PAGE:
Prognosis after transient ischemic attack and ischemic stroke in young adults.
We undertook this study to describe the risk of stroke recurrence and functional and occupational status in the long-term follow-up of young adults with ischemic strokes and to identify possible predictors for stroke recurrence, disability, and working status.
A cohort of 215 patients aged < or = 45 years with ischemic cerebral events (43 transient ischemic attacks, 135 minor strokes, 37 major strokes), evaluated at our institution from May 1985 through March 1992, was followed for a mean of 43.1 months (SD, 39.7 months; range, 1 to 228 months). Information on death and recurrent cerebral vascular events, functional disability (Rankin Scale), retirement, and working status was obtained from direct observation, mail questionnaire, and telephone interviews.
Four patients (2%) with major strokes died acutely. Information on stroke recurrence and disability was available for 184 (87%) of the survivors and on retirement and working status for 140 (67%) of the patients. Two patients died from cancer. Seven transient ischemic attacks and eight strokes (two hemorrhagic) occurred during follow-up. Patients with strokes of unknown cause experienced no recurrent strokes, contrasting with two deaths and eight strokes in those whose stroke cause was identified (difference between proportions: 8%; 95% confidence interval, 3 to 13). Eighty-eight patients had a complete recovery, and only 21 were disabled (Rankin grades 4 or 5). Logistic regression analysis identified the severity of the initial stroke (Rankin grade > 3) as the only significant predictor of disability (odds ratio, 10.7; 95% confidence interval, 3.7 to 30.6). Of the survivors, 73% were working, and only 18% were retired. Disability at follow-up was the best (but nonsignificant) predictor of retirement (odds ratio, 1.6; 95% confidence interval, 0.8 to 3.4).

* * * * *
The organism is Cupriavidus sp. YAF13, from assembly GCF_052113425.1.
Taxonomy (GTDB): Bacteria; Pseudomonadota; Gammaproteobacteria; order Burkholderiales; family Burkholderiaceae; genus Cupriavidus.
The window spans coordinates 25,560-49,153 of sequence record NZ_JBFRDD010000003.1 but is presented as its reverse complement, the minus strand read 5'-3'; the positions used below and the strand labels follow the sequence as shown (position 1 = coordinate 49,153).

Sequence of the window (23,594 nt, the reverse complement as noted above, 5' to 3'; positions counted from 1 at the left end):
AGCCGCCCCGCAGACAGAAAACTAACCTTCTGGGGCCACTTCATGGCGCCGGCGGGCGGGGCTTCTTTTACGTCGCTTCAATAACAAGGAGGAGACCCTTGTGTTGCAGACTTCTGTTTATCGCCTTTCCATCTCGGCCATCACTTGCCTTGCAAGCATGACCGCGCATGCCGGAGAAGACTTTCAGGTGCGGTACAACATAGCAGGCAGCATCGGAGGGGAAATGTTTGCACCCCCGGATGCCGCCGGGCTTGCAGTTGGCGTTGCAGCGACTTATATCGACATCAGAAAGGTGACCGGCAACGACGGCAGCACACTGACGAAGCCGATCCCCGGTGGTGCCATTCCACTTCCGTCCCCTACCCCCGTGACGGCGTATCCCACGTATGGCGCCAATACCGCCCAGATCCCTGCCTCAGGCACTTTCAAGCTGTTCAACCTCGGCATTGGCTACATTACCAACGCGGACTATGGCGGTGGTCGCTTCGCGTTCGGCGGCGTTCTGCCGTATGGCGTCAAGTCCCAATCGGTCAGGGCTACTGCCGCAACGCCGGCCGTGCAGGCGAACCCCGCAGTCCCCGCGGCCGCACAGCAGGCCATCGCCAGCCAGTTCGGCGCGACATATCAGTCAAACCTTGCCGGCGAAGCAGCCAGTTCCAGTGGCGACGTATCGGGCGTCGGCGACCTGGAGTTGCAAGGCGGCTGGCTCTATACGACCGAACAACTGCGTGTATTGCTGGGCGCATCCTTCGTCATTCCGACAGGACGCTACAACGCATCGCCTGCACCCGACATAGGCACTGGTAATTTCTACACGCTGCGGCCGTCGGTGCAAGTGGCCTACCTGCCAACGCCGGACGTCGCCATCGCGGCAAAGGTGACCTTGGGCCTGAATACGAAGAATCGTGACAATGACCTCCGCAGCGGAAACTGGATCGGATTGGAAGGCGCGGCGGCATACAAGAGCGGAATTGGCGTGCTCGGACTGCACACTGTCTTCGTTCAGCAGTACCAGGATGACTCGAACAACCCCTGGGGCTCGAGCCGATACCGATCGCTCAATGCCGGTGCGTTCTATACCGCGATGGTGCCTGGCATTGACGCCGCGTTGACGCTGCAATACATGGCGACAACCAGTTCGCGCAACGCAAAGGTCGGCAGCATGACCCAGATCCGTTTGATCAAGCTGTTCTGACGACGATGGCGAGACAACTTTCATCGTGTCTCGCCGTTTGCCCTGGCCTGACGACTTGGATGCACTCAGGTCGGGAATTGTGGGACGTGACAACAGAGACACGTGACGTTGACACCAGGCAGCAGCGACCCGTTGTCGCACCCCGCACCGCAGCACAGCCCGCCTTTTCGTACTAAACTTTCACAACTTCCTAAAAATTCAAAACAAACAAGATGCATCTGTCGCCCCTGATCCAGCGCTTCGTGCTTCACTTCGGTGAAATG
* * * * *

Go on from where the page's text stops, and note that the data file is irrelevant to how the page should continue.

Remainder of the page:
Ischemic stroke in young adults has a low acute mortality and few recurrences, more so if the cause is not identified. The majority of patients return to an active professional life. Severity of the initial stroke is the major predictor of independence. The relation between disability and return to work or retirement is less clear.
- Copyright © 1994 by American Heart Association